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FCC seeks fine over Fox marriage show

Claims scenes in ‘Married by America’ were indecent
/ Source: Reuters

The Federal Communications Commission Tuesday sought to fine 169 Fox television stations a total of $1.18 million for violating decency standards when they aired an episode of “Married by America.”

The FCC said it proposed fining the stations $7,000 each for airing in April 2003 an episode of the matchmaking reality program that showed sexually explicit and graphic scenes at a time when children were likely to be watching.

The agency voted 5-0 in favor of fining the stations after receiving 159 complaints. Not all Fox affiliates aired the episode.

The FCC has been cracking down on television and radio stations for decency violations after singer Janet Jackson bared her bejeweled breast during the televised Super Bowl game halftime show earlier this year.

The FCC said scenes in the “Married by America” show --like a topless woman straddling a man, whipped cream being licked off one woman’s bare chest and a underwear-clad man being spanked by two topless female strippers -- were sufficiently graphic and explicit to be deemed indecent.

The nudity was obscured by blurring known as pixilation, but “even a child would have known that the strippers were topless and that sexual activity was being shown,” the FCC said in its order.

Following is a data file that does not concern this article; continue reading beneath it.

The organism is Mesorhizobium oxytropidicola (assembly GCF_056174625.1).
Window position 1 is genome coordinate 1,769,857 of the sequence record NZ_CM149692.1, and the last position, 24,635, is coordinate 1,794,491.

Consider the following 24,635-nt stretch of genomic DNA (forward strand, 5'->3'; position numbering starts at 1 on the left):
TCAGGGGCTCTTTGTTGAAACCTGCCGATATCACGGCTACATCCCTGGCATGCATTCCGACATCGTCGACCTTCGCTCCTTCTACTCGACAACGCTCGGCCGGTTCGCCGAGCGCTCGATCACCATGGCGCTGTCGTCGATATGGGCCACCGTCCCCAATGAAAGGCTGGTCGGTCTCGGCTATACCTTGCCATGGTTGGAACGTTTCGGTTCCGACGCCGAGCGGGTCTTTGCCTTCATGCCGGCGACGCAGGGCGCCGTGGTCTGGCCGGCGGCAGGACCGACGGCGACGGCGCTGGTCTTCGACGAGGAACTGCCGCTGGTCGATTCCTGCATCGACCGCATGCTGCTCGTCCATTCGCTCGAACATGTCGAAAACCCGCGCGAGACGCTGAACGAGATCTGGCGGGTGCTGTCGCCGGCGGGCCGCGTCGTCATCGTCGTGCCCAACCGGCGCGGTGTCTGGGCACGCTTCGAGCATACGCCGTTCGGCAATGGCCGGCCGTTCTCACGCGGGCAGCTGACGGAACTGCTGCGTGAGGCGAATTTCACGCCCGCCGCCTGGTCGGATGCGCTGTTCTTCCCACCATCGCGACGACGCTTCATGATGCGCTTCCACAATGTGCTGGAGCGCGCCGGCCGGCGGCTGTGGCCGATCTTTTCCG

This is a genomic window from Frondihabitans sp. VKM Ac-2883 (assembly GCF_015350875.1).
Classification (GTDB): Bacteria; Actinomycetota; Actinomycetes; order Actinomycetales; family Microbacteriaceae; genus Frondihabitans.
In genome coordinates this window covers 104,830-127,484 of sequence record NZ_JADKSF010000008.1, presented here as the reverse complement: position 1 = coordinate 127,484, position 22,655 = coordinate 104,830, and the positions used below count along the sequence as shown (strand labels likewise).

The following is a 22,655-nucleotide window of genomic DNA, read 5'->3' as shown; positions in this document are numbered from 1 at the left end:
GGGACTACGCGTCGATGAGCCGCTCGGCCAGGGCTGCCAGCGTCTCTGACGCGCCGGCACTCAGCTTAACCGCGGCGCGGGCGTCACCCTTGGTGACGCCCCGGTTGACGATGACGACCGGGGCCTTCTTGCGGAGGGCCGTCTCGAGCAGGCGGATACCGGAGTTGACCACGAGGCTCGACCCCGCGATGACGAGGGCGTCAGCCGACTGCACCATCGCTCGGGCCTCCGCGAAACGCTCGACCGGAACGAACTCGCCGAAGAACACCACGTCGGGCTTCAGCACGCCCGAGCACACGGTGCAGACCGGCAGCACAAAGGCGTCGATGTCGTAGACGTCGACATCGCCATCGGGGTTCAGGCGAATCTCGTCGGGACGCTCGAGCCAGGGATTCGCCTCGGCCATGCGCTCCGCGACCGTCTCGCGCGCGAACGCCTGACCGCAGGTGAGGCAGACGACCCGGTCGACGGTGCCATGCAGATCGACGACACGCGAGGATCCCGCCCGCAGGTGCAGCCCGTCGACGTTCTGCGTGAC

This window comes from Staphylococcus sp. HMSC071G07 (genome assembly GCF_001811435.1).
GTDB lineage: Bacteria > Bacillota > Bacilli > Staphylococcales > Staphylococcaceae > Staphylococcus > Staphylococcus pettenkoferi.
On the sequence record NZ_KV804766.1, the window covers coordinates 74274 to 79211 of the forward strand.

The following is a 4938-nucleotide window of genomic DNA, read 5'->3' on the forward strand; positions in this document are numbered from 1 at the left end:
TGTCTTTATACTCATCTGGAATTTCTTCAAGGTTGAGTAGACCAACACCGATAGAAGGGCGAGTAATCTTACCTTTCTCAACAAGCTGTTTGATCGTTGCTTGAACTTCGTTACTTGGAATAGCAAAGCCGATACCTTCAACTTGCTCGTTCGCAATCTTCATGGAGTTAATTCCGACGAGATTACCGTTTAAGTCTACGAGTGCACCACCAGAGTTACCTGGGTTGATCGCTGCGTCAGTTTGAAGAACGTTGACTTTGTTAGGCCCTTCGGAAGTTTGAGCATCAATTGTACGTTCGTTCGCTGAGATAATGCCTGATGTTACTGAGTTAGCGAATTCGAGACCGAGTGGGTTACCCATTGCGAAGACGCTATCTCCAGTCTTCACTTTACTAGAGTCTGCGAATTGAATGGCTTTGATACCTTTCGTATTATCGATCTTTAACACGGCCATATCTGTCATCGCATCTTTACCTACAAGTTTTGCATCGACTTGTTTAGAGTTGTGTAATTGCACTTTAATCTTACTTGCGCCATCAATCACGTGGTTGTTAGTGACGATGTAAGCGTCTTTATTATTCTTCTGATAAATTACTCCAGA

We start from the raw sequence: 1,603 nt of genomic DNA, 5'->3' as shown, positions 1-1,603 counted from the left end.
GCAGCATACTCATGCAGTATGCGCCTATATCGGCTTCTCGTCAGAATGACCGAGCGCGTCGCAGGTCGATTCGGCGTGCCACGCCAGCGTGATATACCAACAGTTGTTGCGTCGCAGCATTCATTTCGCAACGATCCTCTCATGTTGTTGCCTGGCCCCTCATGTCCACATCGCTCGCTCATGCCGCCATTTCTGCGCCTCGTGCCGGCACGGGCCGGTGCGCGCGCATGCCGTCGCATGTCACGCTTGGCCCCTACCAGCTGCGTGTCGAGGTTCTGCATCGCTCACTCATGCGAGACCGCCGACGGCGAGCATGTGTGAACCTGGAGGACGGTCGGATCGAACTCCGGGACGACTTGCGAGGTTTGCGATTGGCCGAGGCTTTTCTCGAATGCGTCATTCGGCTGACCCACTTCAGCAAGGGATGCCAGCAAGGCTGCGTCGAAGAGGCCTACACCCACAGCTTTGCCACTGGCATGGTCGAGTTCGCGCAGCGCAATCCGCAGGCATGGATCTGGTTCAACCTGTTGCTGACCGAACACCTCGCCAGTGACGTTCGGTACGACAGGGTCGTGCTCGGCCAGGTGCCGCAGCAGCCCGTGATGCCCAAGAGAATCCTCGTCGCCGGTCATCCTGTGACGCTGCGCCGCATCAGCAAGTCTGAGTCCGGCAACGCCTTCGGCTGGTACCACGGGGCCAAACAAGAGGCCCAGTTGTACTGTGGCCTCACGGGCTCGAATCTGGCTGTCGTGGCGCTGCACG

“The material is gratuitous, vulgar, and clearly intended to pander to and titillate,” the agency said.

Fox says scenes weren't indecentFederal rules bar television and radio stations from airing indecent material, typically sexually explicit in nature, except during late night hours when children are less likely to be listening or watching.

Fox denied the show violated the rules.

“We disagree with the FCC’s decision and believe the content was not indecent,” said Scott Grogin, spokesman for Fox Broadcasting Co. which owns 25 of the stations facing fines and is a unit of News Corp.

The stations will have 30 days to contest the fine or pay it. They could have faced penalties as high as $27,500 each.

In the wake of the Jackson incident, which prompted the FCC to propose a $550,000 fine against 20 CBS stations owned by Viacom Inc., Congress has been considering measures that would hike the maximum fine to as much as $500,000.

Lawmakers failed to reach a compromise before taking a break ahead of the fall general election but they are expected to take it up when they return in mid-November.